Sure to spark a lively debate, Stanford's argument takes the form of an extended essay on human origins. The book's small format, helpful illustrations, and moderate tone will appeal to all readers interested in those fundamental questions about what makes us human.
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Most evolutionary biologists agree that what makes humans unique among animals is our brainpower. But why--and how--did we evolve our oversized brains? Craig Stanford dusts off theold "Man the Hunter" theory, roundly criticised as replete with bad (and sexist) assumptions, and finds a thick, juicy, postmodern steak at the heart of it. He argues: "The origins of human intelligence are linked to the acquisition of meat, especially through the cognitive capacities necessary for the strategic sharing of meat with fellow group members."
Stanford studied the great apes, especially chimpanzees, and came to the conclusion that among primates, meat is a valuable commodity both nutritionally and socially. Although many other foods are nutritionally desirable, meat is unique in its social desirability and for males, it represents power:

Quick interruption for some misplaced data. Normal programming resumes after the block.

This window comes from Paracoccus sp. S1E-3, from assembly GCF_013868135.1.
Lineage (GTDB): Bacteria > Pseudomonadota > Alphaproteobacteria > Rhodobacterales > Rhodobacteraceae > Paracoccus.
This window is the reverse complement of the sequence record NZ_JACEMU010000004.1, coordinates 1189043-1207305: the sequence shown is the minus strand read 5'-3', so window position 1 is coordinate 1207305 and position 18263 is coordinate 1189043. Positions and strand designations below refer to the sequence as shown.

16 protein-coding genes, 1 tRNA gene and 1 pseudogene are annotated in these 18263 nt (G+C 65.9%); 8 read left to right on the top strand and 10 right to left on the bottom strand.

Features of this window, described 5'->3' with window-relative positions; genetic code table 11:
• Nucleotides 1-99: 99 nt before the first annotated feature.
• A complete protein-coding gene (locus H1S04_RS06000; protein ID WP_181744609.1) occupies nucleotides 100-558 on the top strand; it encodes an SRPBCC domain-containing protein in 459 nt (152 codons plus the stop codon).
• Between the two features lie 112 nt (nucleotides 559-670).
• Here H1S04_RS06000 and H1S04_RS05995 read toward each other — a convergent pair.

Underlying the nutritional aspect of getting meat, part of the social fabric of the community is revealed in the dominance displays, the tolerated theft, and the bartered meat for sexual access. The end of the hunt is often only the beginning of a whole other arena of social interaction.In Stanford's view, females play a crucial role in keeping groups together and cementing individual relationships. Meat plays an important role in the way males fit in to a society and the ability of males to get meat readily may very well explain their societal dominance. These conclusions are not liable to be nearly so controversial as the way Stanford gathered his data--he drew broad parallels between chimps and modern hunter-gatherer societies. Stanford also admits that a lack of fossil evidence supporting his meat/brain link is problematic. The Hunting Apes is an interesting look at what is likely the worthwhile centre of a discredited evolutionary theory. --Therese Littleton, Amazon.com Review: